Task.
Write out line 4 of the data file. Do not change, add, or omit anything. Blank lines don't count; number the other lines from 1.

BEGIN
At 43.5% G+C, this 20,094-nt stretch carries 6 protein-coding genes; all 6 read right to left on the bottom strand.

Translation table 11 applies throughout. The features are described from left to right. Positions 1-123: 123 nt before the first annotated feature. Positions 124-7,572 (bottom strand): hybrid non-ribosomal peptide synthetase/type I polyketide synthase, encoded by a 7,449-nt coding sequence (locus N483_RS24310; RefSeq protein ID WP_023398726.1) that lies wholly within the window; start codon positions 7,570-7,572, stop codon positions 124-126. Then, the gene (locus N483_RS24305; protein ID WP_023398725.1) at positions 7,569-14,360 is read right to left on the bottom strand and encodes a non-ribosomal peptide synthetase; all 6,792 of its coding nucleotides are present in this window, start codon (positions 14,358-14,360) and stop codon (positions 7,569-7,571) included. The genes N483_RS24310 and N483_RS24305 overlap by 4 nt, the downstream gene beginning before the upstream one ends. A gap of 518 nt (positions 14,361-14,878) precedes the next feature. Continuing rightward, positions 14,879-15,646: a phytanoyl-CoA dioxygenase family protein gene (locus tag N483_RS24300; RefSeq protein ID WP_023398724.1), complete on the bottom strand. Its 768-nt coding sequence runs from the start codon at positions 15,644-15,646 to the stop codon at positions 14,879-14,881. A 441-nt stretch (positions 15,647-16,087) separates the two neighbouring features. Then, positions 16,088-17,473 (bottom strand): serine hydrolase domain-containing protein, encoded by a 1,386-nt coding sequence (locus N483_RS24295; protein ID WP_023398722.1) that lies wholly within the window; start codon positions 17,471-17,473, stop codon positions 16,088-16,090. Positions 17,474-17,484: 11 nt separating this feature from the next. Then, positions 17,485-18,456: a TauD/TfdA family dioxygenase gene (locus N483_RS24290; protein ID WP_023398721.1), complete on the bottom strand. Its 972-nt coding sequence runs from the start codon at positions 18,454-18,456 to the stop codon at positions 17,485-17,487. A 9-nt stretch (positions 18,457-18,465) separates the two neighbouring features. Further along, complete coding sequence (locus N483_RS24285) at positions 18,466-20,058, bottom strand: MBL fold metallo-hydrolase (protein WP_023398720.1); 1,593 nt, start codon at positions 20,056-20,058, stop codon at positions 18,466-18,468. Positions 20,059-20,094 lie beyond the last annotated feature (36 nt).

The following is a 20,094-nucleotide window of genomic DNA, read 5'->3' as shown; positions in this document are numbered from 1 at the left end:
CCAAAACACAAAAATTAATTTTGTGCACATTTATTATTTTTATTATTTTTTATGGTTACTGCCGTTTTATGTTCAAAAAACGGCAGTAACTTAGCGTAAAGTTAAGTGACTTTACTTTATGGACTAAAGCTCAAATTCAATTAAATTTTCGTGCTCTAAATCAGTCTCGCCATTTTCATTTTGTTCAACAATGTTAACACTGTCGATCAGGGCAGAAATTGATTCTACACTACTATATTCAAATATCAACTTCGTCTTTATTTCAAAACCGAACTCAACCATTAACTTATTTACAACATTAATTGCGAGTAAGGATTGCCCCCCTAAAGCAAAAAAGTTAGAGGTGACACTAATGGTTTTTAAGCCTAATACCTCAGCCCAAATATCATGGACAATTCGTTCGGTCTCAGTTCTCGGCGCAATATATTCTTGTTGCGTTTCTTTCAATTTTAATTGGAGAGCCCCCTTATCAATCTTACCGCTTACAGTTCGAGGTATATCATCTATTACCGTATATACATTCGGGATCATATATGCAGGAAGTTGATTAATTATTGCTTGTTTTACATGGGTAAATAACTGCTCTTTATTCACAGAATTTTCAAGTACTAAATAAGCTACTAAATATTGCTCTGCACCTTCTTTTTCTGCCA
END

CCAAAACACAAAAATTAATTTTGTGCACATTTATTATTTTTATTATTTTTTATGGTTACTGCCGTTTTATGTTCAAAAAACGGCAGTAACTTAGCGTAAAGTTAAGTGACTTTACTTTATGGACTAAAGCTCAAATTCAATTAAATTTTCGTGCTCTAAATCAGTCTCGCCATTTTCATTTTGTTCAACAATGTTAACACTGTCGATCAGGGCAGAAATTGATTCTACACTACTATATTCAAATATCAACTTCGTCTTTATTTCAAAACCGAACTCAACCATTAACTTATTTACAACATTAATTGCGAGTAAGGATTGCCCCCCTAAAGCAAAAAAGTTAGAGGTGACACTAATGGTTTTTAAGCCTAATACCTCAGCCCAAATATCATGGACAATTCGTTCGGTCTCAGTTCTCGGCGCAATATATTCTTGTTGCGTTTCTTTCAATTTTAATTGGAGAGCCCCCTTATCAATCTTACCGCTTACAGTTCGAGGTATATCATCTATTACCGTATATACATTCGGGATCATATATGCAGGAAGTTGATTAATTATTGCTTGTTTTACATGGGTAAATAACTGCTCTTTATTCACAGAATTTTCAAGTACTAAATAAGCTACTAAATATTGCTCTGCACCTTCTTTTTCTGCCA